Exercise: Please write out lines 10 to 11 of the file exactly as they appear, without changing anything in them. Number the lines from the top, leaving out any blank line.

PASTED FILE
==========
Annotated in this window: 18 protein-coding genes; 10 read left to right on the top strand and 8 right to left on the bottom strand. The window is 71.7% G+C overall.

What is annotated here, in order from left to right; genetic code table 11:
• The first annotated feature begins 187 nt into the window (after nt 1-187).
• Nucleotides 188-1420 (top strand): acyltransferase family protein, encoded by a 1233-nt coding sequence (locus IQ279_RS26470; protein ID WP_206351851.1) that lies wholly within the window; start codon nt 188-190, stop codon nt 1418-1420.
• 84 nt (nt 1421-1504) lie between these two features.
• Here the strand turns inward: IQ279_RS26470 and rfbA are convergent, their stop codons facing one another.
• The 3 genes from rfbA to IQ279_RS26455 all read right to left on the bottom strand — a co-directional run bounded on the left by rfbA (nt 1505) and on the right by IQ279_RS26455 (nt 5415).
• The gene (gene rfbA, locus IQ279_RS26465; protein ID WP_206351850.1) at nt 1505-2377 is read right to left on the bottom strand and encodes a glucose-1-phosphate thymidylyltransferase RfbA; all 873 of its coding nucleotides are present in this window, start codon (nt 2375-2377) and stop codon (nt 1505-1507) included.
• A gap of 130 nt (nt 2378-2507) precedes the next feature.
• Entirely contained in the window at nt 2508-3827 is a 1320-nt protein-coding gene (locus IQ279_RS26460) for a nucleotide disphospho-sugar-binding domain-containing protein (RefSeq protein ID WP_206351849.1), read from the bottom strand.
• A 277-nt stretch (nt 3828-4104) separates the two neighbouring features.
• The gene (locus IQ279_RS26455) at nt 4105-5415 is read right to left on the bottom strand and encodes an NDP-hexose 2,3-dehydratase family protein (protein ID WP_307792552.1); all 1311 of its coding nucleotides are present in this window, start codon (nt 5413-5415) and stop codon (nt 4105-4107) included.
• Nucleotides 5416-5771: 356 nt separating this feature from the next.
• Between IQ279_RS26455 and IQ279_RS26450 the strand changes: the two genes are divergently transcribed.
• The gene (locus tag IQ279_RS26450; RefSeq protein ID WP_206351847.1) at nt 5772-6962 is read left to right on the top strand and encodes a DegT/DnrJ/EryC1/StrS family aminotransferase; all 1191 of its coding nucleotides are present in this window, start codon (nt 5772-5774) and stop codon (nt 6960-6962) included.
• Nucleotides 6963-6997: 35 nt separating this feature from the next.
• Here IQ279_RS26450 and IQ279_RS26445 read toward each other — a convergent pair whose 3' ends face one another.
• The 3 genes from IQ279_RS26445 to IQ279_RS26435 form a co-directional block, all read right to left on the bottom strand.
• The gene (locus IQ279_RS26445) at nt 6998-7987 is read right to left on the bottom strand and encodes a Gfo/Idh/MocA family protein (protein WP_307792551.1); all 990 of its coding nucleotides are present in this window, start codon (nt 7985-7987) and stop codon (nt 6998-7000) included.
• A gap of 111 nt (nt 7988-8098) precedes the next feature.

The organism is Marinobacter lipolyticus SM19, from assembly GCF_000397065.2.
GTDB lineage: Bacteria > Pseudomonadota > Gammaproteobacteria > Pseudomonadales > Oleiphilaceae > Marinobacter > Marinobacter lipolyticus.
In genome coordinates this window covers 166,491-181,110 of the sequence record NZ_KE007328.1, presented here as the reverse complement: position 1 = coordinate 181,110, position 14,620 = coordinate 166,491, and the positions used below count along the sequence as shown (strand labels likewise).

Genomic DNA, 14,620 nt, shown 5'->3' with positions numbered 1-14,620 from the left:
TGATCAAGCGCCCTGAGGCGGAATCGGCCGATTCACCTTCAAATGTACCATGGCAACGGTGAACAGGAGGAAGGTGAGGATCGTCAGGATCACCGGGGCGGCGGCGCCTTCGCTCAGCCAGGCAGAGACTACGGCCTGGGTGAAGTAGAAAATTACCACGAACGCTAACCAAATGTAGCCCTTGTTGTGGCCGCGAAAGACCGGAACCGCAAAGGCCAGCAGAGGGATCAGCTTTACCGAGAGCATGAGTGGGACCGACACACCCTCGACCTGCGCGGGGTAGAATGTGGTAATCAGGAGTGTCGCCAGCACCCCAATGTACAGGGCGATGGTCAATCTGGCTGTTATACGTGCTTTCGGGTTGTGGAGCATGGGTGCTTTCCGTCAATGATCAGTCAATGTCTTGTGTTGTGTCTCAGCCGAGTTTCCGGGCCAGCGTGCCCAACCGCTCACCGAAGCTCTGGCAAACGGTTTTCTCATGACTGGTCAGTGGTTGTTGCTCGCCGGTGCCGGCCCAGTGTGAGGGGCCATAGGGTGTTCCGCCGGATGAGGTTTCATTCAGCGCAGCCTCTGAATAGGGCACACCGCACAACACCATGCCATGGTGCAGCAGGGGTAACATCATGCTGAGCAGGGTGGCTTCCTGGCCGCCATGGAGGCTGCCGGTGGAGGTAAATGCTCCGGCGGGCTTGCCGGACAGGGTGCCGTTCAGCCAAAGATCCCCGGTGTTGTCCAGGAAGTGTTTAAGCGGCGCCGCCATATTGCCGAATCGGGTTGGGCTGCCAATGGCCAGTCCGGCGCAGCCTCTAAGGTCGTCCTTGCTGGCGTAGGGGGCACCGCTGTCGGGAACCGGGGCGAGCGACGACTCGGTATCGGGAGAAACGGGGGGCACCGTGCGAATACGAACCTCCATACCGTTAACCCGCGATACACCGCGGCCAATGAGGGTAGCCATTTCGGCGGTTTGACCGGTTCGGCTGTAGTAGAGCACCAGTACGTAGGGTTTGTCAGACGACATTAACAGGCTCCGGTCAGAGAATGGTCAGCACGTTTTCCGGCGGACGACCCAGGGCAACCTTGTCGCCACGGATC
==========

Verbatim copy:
• Entirely contained in the window at nt 2508-3827 is a 1320-nt protein-coding gene (locus IQ279_RS26460) for a nucleotide disphospho-sugar-binding domain-containing protein (RefSeq protein ID WP_206351849.1), read from the bottom strand.
• A 277-nt stretch (nt 3828-4104) separates the two neighbouring features.